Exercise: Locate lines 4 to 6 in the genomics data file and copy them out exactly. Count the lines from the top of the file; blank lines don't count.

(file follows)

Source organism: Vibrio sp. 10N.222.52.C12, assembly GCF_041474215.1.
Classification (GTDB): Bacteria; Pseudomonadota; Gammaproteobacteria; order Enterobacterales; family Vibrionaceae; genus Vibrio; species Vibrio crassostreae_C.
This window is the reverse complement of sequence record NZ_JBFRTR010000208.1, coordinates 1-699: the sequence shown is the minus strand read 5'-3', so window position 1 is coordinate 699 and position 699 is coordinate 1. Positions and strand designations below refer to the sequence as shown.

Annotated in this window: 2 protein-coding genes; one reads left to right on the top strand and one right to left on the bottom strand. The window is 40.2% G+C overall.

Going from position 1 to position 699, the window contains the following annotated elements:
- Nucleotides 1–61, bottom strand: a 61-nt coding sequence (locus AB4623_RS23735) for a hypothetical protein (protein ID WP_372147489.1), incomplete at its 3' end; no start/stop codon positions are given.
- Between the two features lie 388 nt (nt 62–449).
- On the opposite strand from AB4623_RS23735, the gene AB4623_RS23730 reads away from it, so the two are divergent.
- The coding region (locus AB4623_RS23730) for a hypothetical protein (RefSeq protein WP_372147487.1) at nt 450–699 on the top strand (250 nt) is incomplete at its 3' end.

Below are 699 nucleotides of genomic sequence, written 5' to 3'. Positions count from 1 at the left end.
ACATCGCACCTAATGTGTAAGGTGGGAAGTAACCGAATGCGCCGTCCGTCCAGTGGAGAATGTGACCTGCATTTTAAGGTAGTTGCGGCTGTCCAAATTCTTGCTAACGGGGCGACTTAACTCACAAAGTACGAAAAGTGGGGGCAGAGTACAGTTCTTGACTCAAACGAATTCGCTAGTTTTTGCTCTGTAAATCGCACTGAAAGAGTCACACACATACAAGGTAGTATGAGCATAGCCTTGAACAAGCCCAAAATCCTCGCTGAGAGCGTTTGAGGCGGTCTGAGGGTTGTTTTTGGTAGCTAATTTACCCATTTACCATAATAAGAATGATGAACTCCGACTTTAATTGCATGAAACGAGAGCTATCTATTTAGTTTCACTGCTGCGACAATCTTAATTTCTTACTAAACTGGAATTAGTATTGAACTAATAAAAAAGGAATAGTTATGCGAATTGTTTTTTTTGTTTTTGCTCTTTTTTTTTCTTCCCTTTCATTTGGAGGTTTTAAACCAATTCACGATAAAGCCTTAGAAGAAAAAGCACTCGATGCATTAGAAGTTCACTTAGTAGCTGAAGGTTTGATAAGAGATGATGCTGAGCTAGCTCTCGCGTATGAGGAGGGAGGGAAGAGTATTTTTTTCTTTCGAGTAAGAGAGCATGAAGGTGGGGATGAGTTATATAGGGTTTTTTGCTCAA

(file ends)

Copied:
Annotated in this window: 2 protein-coding genes; one reads left to right on the top strand and one right to left on the bottom strand. The window is 40.2% G+C overall.

Going from position 1 to position 699, the window contains the following annotated elements:
- Nucleotides 1–61, bottom strand: a 61-nt coding sequence (locus AB4623_RS23735) for a hypothetical protein (protein ID WP_372147489.1), incomplete at its 3' end; no start/stop codon positions are given.